Imatges de pÓgina
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Among their Brethren of the Skies;
To which (though late) shall Stella rise.
Ten Thousand Oaths upon Record,
Are not fo facred as her Word:
The World shall in its Atoms end,
E'er Stella can deceive a Friend.
By Honour seated in her Breast,
She still determines what is beft:
What Indignation in her Mind
Against Enllavers of Mankind!
Base Kings and Ministers of State,
Eternal Objects of her Hate.

a

She thinks, that Nature ne'er design'd
Courage to Man alone confind :
Can Cowardice her Sex adorn,
Which most exposes ours to Scorn?
She wonders where the Charm appears
In Florimel's affected Fears:
For Stella never learn'd the Art,
At proper Times to scream and start;
Nor calls up all the House at Night,
And swears she saw a Thing in White:

Dol?

Doll never flies to cut her Lace,
Or throw cold water in her Face,
Because she heard a sudden Drum,
Or found an Earwig in a Plum.

Her Hearers are amaz'd from whence
Proceeds that Fund of Wit and Sense ;
Which though her Modesty would shroud,
Breaks like the Sun behind a Cloud:
While Gracefulness its Arț conceals,
And yet through ev'ry Motion steals.

SAY, Stella, was Prometheus blind,
And forming you, mistook your Kind?
No: 'Twas for you alone he stole
The Fire that forms a manly Soul;
Then to compleat it ev'ry way,
He molded it with Female Clay ;
To that you owe the nobler Flame,
To this, the Beauty of your Frame.

How would Ingratitude delight?
And, how would Censure glut her Spight?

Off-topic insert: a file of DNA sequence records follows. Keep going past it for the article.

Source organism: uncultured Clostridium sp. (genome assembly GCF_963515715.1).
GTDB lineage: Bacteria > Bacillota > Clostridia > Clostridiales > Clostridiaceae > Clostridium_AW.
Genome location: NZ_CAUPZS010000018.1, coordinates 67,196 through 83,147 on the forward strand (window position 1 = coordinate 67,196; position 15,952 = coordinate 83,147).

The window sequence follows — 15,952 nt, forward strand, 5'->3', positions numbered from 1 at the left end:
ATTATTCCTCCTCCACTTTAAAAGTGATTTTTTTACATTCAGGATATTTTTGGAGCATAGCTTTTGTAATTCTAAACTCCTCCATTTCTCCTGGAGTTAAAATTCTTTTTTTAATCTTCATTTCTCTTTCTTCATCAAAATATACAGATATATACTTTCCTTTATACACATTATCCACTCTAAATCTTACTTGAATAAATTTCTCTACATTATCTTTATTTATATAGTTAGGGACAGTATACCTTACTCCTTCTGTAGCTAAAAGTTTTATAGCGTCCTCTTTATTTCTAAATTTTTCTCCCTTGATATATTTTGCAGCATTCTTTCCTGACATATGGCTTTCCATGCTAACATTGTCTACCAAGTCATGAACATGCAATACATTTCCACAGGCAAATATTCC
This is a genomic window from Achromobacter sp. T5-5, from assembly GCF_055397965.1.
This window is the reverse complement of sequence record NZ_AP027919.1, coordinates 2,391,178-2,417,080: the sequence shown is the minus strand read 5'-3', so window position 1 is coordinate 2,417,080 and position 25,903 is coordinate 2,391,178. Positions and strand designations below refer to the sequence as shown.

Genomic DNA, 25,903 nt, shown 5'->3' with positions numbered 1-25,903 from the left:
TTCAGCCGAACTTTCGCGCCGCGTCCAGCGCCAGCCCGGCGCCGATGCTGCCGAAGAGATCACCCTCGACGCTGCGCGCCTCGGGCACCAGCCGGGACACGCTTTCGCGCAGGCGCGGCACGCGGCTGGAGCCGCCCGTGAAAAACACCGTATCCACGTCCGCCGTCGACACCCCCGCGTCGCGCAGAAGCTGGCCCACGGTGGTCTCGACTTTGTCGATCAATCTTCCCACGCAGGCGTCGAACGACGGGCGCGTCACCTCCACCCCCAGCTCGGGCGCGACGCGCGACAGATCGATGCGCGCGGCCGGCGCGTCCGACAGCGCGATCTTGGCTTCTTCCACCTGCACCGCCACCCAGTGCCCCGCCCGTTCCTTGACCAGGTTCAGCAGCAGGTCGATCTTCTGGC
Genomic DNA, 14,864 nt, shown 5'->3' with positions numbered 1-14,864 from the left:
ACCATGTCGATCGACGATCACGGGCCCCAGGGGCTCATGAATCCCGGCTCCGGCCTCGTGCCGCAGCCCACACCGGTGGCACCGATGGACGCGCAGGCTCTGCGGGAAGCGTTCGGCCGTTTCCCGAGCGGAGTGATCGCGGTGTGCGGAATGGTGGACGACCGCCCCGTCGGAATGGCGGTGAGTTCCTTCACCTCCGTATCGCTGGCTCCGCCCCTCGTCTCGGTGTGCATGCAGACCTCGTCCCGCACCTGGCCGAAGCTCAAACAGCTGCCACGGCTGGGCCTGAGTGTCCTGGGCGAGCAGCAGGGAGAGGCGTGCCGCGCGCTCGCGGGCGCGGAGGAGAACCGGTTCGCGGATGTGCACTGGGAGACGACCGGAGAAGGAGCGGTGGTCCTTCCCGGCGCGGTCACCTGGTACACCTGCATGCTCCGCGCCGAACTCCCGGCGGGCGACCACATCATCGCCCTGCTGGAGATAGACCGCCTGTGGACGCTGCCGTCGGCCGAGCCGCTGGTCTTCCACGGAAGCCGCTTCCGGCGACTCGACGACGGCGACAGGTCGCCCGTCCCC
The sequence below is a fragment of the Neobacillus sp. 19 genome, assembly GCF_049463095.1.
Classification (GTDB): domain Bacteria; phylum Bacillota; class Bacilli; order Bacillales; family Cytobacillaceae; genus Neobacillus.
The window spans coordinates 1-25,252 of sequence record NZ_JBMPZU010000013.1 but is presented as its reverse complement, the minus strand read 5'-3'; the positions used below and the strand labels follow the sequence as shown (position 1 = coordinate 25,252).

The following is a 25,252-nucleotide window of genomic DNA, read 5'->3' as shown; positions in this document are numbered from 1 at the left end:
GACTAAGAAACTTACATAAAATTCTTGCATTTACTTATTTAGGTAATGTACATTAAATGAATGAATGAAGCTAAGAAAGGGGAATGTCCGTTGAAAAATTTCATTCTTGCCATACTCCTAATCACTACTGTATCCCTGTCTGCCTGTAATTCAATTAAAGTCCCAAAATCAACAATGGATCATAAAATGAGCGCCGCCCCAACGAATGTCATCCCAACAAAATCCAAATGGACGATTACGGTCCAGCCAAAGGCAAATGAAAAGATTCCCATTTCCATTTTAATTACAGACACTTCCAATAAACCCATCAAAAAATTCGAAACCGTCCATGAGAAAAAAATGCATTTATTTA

If I should Stella's Kindness hide
In Silence, or forget with Pride.

When

When on my fickly Couch I lay,
Impatient both of Night and Day,
Lamenting in unmanly Strains,
Callid ev'ry Pow'r to ease my Pains :
Then Stella ran to my Relief,
With chearful Face, and inward Grief;
And, though by Heaven's severe Decreę
She suffers hourly more than me,
No cruel Master could require
From Slayes employ'd for daily Hire,
What Stella, by her Friendship warm’d,
With Vigour and Delight perform’d:
My finking Spirits now supplies
With Cordials in her Hands, and Eyes ;
Now, with a soft and silent Tread,
Unheard she moves about my Bed,
I see her taste each nauseous Draught,
And so obligingly am caught;
I bless the Hand from whence they came,
Nor dare distorç my Face for shame,

Best Pattern of true Friends, beware; You pay too dearly for your Care,

If, while your Tenderness secures
My Life, it must endanger yours.
For fuch a Fool was never found,
Who pull'd a Palace to the Ground,
Only to have the Ruins made
Materials for an Housę decay'd.

ON

Cutting down the old THORN

A T

MARK ET-HIL L.

Written in the YEAR 1727

A

T Market-Hill, as well

appears By Chronicle of antient Date, There stood for many a Hundred Years,

A spacious Thorn before the Gate.

Hither came every Village-Maid,

And on the Boughs her Garland hung, And here, beneath the spreading Shade,

Şecure from Sacyrs fat and sung.

* Şir Archibald that valrous Knight,

Then Lord of all the fruitful Plain, Would come to listen with Delight,

For he was fond of rural Strain.

(Sir Archibald whose fav'rite Name

Shall stand for Ages on Record; By Scottis Bards of highest Fame,

Wise Hawthorden and Sterling's Lord.)

But Time, with Iron Teeth, I ween

Has canker'd all its Branches round; No Fruit or Bloffom to be seen,

Its Head reclîning tow'rds the Ground,

This

* Sir Archibald Achefon, Secretary of State for Scotland.

+ Drummond of Hawthorden, and Sir William Alexander, E. of Sterling, both famous for their Poetry, who werg Friends to Sir Archibald.

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